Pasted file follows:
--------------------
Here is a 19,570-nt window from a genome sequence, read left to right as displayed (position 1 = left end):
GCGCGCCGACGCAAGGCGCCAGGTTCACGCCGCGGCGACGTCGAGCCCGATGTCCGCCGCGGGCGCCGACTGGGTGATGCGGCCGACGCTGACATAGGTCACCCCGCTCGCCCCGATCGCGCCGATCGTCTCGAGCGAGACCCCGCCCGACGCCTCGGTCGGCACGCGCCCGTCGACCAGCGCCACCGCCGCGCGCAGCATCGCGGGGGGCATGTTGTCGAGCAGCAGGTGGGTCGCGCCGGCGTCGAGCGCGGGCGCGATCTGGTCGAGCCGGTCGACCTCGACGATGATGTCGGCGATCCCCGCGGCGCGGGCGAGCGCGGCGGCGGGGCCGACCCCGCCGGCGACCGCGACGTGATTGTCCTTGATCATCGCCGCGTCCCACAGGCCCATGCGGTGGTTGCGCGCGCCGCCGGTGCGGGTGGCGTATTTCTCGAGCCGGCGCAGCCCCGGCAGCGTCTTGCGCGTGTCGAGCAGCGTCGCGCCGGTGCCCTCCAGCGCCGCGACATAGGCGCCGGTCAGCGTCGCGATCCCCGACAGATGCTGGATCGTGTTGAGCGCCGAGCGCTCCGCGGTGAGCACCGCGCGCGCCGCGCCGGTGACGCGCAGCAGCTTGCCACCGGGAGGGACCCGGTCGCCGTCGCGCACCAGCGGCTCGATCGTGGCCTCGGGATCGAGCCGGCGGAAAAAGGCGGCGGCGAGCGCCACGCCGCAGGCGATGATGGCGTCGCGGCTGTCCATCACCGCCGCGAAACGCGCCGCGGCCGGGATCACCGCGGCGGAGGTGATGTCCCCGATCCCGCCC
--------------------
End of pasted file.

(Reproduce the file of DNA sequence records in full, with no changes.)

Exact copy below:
Here is a 19,570-nt window from a genome sequence, read left to right as displayed (position 1 = left end):
GCGCGCCGACGCAAGGCGCCAGGTTCACGCCGCGGCGACGTCGAGCCCGATGTCCGCCGCGGGCGCCGACTGGGTGATGCGGCCGACGCTGACATAGGTCACCCCGCTCGCCCCGATCGCGCCGATCGTCTCGAGCGAGACCCCGCCCGACGCCTCGGTCGGCACGCGCCCGTCGACCAGCGCCACCGCCGCGCGCAGCATCGCGGGGGGCATGTTGTCGAGCAGCAGGTGGGTCGCGCCGGCGTCGAGCGCGGGCGCGATCTGGTCGAGCCGGTCGACCTCGACGATGATGTCGGCGATCCCCGCGGCGCGGGCGAGCGCGGCGGCGGGGCCGACCCCGCCGGCGACCGCGACGTGATTGTCCTTGATCATCGCCGCGTCCCACAGGCCCATGCGGTGGTTGCGCGCGCCGCCGGTGCGGGTGGCGTATTTCTCGAGCCGGCGCAGCCCCGGCAGCGTCTTGCGCGTGTCGAGCAGCGTCGCGCCGGTGCCCTCCAGCGCCGCGACATAGGCGCCGGTCAGCGTCGCGATCCCCGACAGATGCTGGATCGTGTTGAGCGCCGAGCGCTCCGCGGTGAGCACCGCGCGCGCCGCGCCGGTGACGCGCAGCAGCTTGCCACCGGGAGGGACCCGGTCGCCGTCGCGCACCAGCGGCTCGATCGTGGCCTCGGGATCGAGCCGGCGGAAAAAGGCGGCGGCGAGCGCCACGCCGCAGGCGATGATGGCGTCGCGGCTGTCCATCACCGCCGCGAAACGCGCCGCGGCCGGGATCACCGCGGCGGAGGTGATGTCCCCGATCCCGCCC